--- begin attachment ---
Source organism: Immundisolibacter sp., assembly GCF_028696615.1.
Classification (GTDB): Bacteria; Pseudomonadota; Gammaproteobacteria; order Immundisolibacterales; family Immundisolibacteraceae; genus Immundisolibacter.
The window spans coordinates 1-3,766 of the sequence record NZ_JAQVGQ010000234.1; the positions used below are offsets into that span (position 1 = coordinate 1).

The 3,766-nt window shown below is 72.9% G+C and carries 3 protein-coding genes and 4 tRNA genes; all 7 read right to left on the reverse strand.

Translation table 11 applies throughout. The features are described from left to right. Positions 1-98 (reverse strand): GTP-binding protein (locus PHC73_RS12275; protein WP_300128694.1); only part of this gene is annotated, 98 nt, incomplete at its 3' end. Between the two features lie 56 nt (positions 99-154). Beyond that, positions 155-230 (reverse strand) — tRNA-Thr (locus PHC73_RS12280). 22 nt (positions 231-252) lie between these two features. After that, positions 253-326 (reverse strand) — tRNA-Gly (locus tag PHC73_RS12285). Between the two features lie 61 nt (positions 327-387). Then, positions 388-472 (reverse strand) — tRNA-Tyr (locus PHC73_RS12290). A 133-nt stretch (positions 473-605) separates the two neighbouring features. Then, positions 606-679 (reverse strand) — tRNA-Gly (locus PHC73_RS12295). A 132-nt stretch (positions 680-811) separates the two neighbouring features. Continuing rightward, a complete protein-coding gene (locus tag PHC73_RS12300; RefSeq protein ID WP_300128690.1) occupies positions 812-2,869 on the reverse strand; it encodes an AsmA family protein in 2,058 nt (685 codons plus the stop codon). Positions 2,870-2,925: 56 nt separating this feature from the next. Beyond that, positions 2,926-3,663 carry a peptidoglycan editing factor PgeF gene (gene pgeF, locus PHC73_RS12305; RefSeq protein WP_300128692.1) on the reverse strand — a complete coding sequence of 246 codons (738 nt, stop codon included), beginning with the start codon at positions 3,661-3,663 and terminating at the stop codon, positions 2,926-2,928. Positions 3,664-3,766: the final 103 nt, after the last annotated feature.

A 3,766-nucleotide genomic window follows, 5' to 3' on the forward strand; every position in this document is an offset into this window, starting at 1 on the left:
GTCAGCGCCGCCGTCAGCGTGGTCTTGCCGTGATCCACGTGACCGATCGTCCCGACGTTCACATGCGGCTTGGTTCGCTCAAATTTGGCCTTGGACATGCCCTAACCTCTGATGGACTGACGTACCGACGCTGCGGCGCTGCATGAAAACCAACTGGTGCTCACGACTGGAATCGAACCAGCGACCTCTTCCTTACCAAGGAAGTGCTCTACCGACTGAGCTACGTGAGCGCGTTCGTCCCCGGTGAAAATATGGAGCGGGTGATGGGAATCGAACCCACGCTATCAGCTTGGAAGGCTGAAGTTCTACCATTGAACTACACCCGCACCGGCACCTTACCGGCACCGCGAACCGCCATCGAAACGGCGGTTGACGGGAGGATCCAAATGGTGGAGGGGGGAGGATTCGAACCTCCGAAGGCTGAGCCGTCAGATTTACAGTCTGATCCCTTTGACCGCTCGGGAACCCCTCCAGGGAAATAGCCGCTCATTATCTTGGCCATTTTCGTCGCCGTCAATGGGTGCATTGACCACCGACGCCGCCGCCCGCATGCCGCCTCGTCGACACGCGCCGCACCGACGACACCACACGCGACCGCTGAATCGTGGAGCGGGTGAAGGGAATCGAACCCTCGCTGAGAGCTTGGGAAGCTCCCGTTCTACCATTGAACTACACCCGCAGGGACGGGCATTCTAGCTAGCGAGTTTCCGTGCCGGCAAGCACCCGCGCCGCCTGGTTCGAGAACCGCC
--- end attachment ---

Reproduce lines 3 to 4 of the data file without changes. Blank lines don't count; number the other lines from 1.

The window spans coordinates 1-3,766 of the sequence record NZ_JAQVGQ010000234.1; the positions used below are offsets into that span (position 1 = coordinate 1).

The 3,766-nt window shown below is 72.9% G+C and carries 3 protein-coding genes and 4 tRNA genes; all 7 read right to left on the reverse strand.